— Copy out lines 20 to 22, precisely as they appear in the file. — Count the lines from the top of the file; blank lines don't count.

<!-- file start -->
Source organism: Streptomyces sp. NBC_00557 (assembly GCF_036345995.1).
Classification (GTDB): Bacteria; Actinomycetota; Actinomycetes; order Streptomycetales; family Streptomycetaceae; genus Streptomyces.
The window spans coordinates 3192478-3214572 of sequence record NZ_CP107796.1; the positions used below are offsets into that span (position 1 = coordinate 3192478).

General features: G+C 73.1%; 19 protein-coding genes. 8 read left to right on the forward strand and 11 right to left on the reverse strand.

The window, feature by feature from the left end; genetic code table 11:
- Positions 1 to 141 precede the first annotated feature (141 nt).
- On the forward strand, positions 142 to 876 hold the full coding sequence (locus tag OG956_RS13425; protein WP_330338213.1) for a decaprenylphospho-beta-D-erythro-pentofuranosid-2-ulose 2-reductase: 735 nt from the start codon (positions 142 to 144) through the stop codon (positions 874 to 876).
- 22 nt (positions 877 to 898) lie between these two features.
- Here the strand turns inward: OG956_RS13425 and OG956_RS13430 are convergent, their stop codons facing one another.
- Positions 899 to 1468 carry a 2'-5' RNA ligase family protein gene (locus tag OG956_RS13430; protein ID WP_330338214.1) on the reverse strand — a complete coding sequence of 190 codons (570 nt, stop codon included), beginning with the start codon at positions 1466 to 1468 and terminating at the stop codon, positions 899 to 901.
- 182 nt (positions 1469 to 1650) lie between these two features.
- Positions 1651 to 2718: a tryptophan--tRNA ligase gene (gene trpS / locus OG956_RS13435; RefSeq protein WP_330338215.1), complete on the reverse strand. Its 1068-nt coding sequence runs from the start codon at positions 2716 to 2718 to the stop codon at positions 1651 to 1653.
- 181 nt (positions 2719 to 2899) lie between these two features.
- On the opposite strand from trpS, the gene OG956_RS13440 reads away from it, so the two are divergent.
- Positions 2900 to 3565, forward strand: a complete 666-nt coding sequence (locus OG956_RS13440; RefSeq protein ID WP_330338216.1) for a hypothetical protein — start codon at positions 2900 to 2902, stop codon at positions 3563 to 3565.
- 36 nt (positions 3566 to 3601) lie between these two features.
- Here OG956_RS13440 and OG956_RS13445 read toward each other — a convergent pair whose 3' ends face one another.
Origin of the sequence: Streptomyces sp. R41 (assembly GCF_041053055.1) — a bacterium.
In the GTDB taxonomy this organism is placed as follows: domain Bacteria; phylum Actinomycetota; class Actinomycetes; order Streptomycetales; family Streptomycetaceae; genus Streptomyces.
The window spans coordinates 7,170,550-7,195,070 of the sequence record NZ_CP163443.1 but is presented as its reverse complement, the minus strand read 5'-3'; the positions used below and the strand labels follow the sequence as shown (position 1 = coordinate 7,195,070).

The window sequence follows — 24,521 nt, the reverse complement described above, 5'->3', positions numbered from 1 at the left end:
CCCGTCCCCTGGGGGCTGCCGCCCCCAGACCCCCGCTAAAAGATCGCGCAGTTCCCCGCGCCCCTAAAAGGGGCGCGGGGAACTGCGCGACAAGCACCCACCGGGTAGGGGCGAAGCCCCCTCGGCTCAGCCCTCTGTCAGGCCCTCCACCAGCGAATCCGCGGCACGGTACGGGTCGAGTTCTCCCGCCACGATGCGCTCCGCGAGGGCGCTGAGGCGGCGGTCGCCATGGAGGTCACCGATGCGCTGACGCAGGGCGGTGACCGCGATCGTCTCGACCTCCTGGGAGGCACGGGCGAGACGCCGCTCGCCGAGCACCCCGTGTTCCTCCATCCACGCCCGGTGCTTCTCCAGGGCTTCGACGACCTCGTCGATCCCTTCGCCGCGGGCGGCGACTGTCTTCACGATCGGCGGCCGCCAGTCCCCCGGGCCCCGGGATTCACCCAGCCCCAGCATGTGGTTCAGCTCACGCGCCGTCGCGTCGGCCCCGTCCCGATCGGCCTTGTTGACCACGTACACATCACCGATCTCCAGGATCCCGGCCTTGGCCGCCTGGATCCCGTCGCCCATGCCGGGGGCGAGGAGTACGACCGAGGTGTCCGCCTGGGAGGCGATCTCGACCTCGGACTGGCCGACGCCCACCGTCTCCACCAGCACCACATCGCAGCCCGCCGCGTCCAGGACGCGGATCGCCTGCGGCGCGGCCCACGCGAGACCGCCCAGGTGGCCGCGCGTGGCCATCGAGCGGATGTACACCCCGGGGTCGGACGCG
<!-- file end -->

The window spans coordinates 7,170,550-7,195,070 of the sequence record NZ_CP163443.1 but is presented as its reverse complement, the minus strand read 5'-3'; the positions used below and the strand labels follow the sequence as shown (position 1 = coordinate 7,195,070).

The window sequence follows — 24,521 nt, the reverse complement described above, 5'->3', positions numbered from 1 at the left end:
CCCGTCCCCTGGGGGCTGCCGCCCCCAGACCCCCGCTAAAAGATCGCGCAGTTCCCCGCGCCCCTAAAAGGGGCGCGGGGAACTGCGCGACAAGCACCCACCGGGTAGGGGCGAAGCCCCCTCGGCTCAGCCCTCTGTCAGGCCCTCCACCAGCGAATCCGCGGCACGGTACGGGTCGAGTTCTCCCGCCACGATGCGCTCCGCGAGGGCGCTGAGGCGGCGGTCGCCATGGAGGTCACCGATGCGCTGACGCAGGGCGGTGACCGCGATCGTCTCGACCTCCTGGGAGGCACGGGCGAGACGCCGCTCGCCGAGCACCCCGTGTTCCTCCATCCACGCCCGGTGCTTCTCCAGGGCTTCGACGACCTCGTCGATCCCTTCGCCGCGGGCGGCGACTGTCTTCACGATCGGCGGCCGCCAGTCCCCCGGGCCCCGGGATTCACCCAGCCCCAGCATGTGGTTCAGCTCACGCGCCGTCGCGTCGGCCCCGTCCCGATCGGCCTTGTTGACCACGTACACATCACCGATCTCCAGGATCCCGGCCTTGGCCGCCTGGATCCCGTCGCCCATGCCGGGGGCGAGGAGTACGACCGAGGTGTCCGCCTGGGAGGCGATCTCGACCTCGGACTGGCCGACGCCCACCGTCTCCACCAGCACCACATCGCAGCCCGCCGCGTCCAGGACGCGGATCGCCTGCGGCGCGGCCCACGCGAGACCGCCCAGGTGGCCGCGCGTGGCCATCGAGCGGATGTACACCCCGGGGTCGGACGCG